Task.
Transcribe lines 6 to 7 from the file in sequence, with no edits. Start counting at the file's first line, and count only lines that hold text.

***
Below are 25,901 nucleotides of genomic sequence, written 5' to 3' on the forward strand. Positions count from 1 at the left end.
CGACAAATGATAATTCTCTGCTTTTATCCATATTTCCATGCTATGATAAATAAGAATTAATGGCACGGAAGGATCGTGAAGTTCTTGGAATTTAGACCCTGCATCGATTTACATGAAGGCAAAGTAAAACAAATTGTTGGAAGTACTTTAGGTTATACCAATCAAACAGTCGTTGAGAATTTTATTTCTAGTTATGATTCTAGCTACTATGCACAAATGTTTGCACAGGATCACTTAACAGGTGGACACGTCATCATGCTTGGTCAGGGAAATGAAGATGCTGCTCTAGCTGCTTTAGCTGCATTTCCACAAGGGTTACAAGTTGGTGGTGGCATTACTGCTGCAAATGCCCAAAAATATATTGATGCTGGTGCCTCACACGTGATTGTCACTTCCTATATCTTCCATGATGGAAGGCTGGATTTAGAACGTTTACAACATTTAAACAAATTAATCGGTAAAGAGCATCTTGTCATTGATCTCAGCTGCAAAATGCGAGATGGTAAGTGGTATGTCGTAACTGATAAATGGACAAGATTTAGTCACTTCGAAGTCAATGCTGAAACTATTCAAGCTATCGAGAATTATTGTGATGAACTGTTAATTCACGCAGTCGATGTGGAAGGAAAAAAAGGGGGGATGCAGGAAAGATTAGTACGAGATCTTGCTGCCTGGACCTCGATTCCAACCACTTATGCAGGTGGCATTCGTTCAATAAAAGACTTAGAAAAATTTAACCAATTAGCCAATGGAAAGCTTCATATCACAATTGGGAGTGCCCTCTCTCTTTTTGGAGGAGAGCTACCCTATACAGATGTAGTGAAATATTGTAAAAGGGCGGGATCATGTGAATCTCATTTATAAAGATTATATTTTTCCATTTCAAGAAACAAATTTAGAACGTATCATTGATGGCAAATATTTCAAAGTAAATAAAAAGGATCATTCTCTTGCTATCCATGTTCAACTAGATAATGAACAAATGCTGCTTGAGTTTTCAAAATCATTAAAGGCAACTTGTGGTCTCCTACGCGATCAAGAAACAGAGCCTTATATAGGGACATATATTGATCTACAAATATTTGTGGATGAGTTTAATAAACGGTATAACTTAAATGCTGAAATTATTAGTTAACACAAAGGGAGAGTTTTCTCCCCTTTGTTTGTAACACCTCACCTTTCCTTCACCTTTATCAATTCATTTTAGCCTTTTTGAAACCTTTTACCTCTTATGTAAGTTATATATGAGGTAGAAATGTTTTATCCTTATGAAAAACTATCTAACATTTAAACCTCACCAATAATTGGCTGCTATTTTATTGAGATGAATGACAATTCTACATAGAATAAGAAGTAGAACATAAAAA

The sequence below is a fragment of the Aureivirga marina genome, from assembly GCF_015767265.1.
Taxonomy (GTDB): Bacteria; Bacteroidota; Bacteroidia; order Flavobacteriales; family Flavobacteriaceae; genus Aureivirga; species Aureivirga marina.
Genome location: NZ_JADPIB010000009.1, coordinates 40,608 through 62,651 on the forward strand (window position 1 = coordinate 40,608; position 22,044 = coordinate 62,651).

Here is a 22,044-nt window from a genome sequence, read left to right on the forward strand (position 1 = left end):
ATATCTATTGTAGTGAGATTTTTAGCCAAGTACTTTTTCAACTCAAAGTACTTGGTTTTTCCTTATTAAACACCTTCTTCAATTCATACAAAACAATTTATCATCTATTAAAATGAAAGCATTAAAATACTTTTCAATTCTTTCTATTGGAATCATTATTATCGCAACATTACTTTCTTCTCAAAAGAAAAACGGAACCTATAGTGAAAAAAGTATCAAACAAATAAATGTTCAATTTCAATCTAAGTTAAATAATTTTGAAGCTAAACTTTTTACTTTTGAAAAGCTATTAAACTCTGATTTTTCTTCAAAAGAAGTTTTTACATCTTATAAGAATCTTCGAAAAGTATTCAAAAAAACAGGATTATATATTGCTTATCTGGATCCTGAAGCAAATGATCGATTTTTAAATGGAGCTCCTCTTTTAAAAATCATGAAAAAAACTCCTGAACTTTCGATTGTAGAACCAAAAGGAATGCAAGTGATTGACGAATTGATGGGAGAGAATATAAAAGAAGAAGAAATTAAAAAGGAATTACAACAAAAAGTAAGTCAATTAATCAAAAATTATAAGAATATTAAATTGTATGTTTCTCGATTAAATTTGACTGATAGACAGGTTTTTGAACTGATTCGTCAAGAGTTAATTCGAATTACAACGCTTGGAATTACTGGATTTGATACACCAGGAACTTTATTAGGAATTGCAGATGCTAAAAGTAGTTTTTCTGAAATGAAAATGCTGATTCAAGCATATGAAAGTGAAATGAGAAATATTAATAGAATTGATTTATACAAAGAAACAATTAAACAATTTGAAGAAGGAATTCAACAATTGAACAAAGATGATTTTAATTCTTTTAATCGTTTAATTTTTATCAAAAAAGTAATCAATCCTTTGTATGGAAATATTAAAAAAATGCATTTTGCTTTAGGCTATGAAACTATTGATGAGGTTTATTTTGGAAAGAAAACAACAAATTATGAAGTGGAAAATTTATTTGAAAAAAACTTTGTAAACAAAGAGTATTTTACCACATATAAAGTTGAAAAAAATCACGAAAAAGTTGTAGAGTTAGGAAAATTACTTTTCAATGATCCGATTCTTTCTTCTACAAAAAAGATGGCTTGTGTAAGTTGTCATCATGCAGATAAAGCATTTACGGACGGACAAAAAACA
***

Here is a 22,044-nt window from a genome sequence, read left to right on the forward strand (position 1 = left end):
ATATCTATTGTAGTGAGATTTTTAGCCAAGTACTTTTTCAACTCAAAGTACTTGGTTTTTCCTTATTAAACACCTTCTTCAATTCATACAAAACAATTTATCATCTATTAAAATGAAAGCATTAAAATACTTTTCAATTCTTTCTATTGGAATCATTATTATCGCAACATTACTTTCTTCTCAAAAGAAAAACGGAACCTATAGTGAAAAAAGTATCAAACAAATAAATGTTCAATTTCAATCTAAGTTAAATAATTTTGAAGCTAAACTTTTTACTTTTGAAAAGCTATTAAACTCTGATTTTTCTTCAAAAGAAGTTTTTACATCTTATAAGAATCTTCGAAAAGTATTCAAAAAAACAGGATTATATATTGCTTATCTGGATCCTGAAGCAAATGATCGATTTTTAAATGGAGCTCCTCTTTTAAAAATCATGAAAAAAACTCCTGAACTTTCGATTGTAGAACCAAAAGGAATGCAAGTGATTGACGAATTGATGGGAGAGAATATAAAAGAAGAAGAAATTAAAAAGGAATTACAACAAAAAGTAAGTCAATTAATCAAAAATTATAAGAATATTAAATTGTATGTTTCTCGATTAAATTTGACTGATAGACAGGTTTTTGAACTGATTCGTCAAGAGTTAATTCGAATTACAACGCTTGGAATTACTGGATTTGATACACCAGGAACTTTATTAGGAATTGCAGATGCTAAAAGTAGTTTTTCTGAAATGAAAATGCTGATTCAAGCATATGAAAGTGAAATGAGAAATATTAATAGAATTGATTTATACAAAGAAACAATTAAACAATTTGAAGAAGGAATTCAACAATTGAACAAAGATGATTTTAATTCTTTTAATCGTTTAATTTTTATCAAAAAAGTAATCAATCCTTTGTATGGAAATATTAAAAAAATGCATTTTGCTTTAGGCTATGAAACTATTGATGAGGTTTATTTTGGAAAGAAAACAACAAATTATGAAGTGGAAAATTTATTTGAAAAAAACTTTGTAAACAAAGAGTATTTTACCACATATAAAGTTGAAAAAAATCACGAAAAAGTTGTAGAGTTAGGAAAATTACTTTTCAATGATCCGATTCTTTCTTCTACAAAAAAGATGGCTTGTGTAAGTTGTCATCATGCAGATAAAGCATTTACGGACGGACAAAAAACA